Most interviews with government officials are lame. The interviewer, usually knowing less about the subject than the official, asks dumb questions. This lets the official give snowfalls of answers that make things even less clear than before.
Clayton called the designers of our current securities laws "geniuses." They understood, he said, in the wake of the 1929 crash, the need to foster investor trust in the integrity of the markets. They designed a regulatory system that requires full disclosure of material information by securities issuers, and fair dealing in securities markets. But to make it work, they imposed obligations upon particular persons, and then held those persons civilly or criminally responsible if anything went wrong. Consistent with that theory, Clayton said, the SEC's current goals focus on deterring bad human conduct, punishing bad human actors, and compensating victims from those bad humans.
But the geniuses who designed our current regulatory theories were reacting to a particular reality, one in which transactions required paper instruments to be transferred from person to person. They imposed responsibility on humans because they understood that humans make mistakes, and cheat, lie and steal. Liability, they reasoned, would keep humans careful and honest.
I don't disagree with any of that. But it does raise this question, and it is fundamental to blockchain-enabled securities transactions: Who can you blame when no humans are involved?
In his path-breaking book, The Structure of Scientific Revolutions, philosopher of science Thomas Kuhn showed how science progresses in predictable cycles. A scientific genius like Isaac Newton observes falling apples and formulates a theory of gravity to explain it. From then on, for hundreds of years, normal (that is non-genius) scientists diligently conduct experiment after experiment that "prove" Newton's theory. Over time, the theory becomes so validated by experimental results that we start calling it a "law." But eventually -- and inevitably -- some observations crop up that the theory can't explain. As those oddball observations pile on, they nag at researchers until a crisis is reached. Does one abandon Newton and his theory? Or does one ignore the inconsistent reality?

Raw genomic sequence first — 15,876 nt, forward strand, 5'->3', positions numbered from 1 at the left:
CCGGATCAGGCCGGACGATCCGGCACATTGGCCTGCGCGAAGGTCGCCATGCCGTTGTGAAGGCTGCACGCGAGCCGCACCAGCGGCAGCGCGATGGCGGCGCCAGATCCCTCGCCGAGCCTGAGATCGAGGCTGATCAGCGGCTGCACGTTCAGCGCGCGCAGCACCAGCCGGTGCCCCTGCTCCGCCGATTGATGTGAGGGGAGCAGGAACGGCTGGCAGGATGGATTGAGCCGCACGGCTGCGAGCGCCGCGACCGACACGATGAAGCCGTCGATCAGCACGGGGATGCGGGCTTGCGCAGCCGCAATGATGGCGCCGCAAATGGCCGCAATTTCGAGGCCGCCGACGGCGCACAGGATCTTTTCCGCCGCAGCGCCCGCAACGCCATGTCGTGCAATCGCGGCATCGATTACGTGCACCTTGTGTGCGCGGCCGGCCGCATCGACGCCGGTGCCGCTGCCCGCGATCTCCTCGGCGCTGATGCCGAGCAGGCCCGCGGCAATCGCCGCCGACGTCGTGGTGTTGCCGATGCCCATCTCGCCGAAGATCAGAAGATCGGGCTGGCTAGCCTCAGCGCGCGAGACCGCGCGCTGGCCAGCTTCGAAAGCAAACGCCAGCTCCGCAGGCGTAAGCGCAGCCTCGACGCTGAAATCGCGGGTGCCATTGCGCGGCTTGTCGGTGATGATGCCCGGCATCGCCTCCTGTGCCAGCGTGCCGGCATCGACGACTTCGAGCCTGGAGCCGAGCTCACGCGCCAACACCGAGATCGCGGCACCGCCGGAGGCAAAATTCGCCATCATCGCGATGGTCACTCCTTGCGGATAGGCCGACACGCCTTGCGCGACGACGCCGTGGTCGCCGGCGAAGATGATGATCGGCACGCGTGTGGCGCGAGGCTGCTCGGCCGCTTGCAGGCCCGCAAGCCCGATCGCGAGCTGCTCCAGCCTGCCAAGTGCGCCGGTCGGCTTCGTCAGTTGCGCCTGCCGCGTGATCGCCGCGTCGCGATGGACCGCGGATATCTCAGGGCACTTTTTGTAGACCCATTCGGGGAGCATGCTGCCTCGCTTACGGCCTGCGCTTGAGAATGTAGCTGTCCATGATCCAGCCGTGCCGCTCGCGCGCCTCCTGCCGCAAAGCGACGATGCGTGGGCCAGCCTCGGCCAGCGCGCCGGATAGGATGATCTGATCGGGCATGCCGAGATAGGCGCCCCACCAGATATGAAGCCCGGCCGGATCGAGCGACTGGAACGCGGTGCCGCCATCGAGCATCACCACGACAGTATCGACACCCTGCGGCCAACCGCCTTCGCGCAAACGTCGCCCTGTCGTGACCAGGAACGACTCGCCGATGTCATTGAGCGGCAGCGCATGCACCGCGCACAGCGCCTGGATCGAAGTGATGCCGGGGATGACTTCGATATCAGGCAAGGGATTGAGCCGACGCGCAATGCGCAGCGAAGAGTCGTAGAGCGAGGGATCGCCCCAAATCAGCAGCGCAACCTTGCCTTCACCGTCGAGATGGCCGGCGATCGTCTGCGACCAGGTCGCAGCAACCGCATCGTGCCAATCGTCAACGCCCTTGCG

Lesser lights will prefer to crouch safely in the embrace of venerable theory, but reality being what it is, one can't ignore it. The crisis builds until another genius, like Albert Einstein, resolves it by dreaming up a radically different theory of gravity that explains both Newton's original observations and all the inconsistencies. Then work-a-day scientists can breathe a sigh of relief and go back to doing "normal" science, now validating the new theory -- until, of course, the next crisis.
Kuhn called the redirection of normal science in response to a new theory, the "paradigm shift." It's still an important concept despite being reduced to a cliche through overuse by those who don't understand it.
In all my years practicing securities law, blockchain is the first technological development that is really "new." Blockchain technology, once you understand it, is not analogous to anything that came before it. Existing securities law theory cannot fully explain it. A Kuhnian crisis is building.